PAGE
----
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Iraq’s Security Apparatuses Focus On Human Rights

In an ever unstable security situation, Iraq’s security apparatuses have a reputation for violating human rights and resorting to extreme use of force, a reputation the government is working to do away with.
Members of the Iraqi special forces stand guard at a checkpoint in central Baghdad March 23, 2012. The Iraqi government has tightened security measures ahead of the Arab League summit, which is scheduled to be held in Baghdad at the end of March. REUTERS/Saad Shalash (IRAQ - Tags: POLITICS MILITARY) - RTR2ZRA8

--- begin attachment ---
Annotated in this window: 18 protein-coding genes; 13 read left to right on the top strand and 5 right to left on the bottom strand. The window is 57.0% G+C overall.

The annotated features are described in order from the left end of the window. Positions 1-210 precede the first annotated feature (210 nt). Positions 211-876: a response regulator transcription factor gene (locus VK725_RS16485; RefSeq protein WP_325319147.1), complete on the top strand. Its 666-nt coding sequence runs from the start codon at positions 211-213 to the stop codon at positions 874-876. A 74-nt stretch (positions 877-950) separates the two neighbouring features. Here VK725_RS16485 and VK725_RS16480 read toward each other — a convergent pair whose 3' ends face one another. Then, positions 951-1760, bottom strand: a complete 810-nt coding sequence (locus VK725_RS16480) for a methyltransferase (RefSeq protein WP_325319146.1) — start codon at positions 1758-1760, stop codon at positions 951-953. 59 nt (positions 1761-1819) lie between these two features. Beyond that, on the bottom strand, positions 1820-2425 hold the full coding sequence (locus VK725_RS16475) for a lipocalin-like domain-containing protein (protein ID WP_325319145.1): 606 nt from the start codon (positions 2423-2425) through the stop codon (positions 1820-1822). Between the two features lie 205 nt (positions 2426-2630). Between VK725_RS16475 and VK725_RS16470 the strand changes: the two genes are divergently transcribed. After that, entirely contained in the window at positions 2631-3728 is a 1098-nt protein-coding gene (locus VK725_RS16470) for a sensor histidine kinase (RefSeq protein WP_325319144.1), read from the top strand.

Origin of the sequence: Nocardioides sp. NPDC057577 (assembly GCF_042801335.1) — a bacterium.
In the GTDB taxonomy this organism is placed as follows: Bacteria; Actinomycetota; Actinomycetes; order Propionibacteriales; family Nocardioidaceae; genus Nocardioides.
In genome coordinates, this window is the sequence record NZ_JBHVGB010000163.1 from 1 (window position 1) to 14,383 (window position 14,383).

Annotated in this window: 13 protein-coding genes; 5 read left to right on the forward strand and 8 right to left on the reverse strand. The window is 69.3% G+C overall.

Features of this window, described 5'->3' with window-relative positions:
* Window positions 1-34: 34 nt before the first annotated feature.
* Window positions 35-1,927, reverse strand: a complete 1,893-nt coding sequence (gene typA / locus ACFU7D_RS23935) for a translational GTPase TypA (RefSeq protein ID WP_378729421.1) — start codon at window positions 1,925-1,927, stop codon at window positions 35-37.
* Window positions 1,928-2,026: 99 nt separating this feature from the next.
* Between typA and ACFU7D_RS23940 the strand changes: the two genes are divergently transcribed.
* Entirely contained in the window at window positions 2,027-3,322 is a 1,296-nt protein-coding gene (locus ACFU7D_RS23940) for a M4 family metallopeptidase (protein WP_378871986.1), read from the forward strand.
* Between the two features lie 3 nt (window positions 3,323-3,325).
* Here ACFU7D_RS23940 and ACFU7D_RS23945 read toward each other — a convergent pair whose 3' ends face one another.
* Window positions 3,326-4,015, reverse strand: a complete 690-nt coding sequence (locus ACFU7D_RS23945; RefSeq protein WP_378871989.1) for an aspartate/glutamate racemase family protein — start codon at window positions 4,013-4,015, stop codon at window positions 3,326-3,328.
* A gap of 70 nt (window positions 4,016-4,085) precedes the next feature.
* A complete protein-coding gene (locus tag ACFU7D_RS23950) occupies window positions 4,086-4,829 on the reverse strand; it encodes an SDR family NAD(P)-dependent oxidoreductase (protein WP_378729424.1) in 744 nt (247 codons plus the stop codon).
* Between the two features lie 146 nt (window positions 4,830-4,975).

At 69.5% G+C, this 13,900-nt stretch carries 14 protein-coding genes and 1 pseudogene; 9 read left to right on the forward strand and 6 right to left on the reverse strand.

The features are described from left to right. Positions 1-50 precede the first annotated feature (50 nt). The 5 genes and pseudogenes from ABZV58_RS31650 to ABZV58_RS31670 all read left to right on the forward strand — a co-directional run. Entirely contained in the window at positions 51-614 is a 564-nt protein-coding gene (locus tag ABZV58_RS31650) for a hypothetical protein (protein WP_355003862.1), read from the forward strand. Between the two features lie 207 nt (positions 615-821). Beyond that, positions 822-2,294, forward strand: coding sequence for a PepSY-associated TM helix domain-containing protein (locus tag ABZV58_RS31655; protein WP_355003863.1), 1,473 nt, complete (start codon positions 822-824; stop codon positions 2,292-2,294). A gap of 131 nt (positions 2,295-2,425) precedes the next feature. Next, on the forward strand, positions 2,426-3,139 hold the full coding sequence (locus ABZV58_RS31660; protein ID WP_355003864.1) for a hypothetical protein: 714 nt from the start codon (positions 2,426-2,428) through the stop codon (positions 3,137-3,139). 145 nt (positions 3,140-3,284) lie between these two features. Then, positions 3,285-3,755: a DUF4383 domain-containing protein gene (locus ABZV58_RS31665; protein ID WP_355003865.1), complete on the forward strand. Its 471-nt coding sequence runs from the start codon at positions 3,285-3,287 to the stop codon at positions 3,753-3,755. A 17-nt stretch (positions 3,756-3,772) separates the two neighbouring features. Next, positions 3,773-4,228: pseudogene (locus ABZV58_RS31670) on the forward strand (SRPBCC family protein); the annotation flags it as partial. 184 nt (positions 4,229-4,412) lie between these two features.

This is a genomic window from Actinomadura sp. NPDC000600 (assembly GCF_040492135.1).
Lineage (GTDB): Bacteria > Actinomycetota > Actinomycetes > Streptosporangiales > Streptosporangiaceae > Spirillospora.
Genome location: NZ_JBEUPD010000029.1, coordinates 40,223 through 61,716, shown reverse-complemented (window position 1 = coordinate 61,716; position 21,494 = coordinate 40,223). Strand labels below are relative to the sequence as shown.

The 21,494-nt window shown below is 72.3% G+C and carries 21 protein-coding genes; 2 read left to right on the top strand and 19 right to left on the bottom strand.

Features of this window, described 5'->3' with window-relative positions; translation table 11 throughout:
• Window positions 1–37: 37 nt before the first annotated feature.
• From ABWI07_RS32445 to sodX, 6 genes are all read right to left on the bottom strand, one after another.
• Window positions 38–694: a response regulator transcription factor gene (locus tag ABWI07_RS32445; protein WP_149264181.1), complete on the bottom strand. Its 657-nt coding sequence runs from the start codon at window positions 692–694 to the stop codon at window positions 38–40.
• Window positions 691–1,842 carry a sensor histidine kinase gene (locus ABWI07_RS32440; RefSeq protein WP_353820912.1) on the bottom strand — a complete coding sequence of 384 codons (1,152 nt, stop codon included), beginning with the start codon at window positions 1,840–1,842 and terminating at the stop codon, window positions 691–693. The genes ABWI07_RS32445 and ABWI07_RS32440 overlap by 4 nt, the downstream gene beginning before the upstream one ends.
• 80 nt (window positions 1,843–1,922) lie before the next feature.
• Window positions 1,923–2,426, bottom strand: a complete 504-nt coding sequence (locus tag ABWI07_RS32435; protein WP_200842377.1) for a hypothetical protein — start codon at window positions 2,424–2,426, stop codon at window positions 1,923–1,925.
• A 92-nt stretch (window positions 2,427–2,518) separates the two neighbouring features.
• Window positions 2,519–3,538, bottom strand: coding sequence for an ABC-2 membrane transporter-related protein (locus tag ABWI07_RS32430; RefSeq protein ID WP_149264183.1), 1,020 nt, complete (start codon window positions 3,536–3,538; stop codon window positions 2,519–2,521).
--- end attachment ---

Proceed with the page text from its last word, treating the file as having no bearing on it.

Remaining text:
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The attack carried out by the Iraqi security forces team against the coach of the Karbala soccer club, Mohammed Abbas, on June 24, 2013, was not unique. It was preceded by numerous incidents, some of which were linked to the security forces such as the Hawija incident that occurred on April 23, 2013.

The problem does not lie in the nature of this military force — considered the striking hand in major armed operations — nor does it lie in ambiguity surrounding the role and powers of its members, and the demands to reveal the full truth behind it, described by the Iraqiya List as “of an unknown origin and legitimacy” in a recent statement

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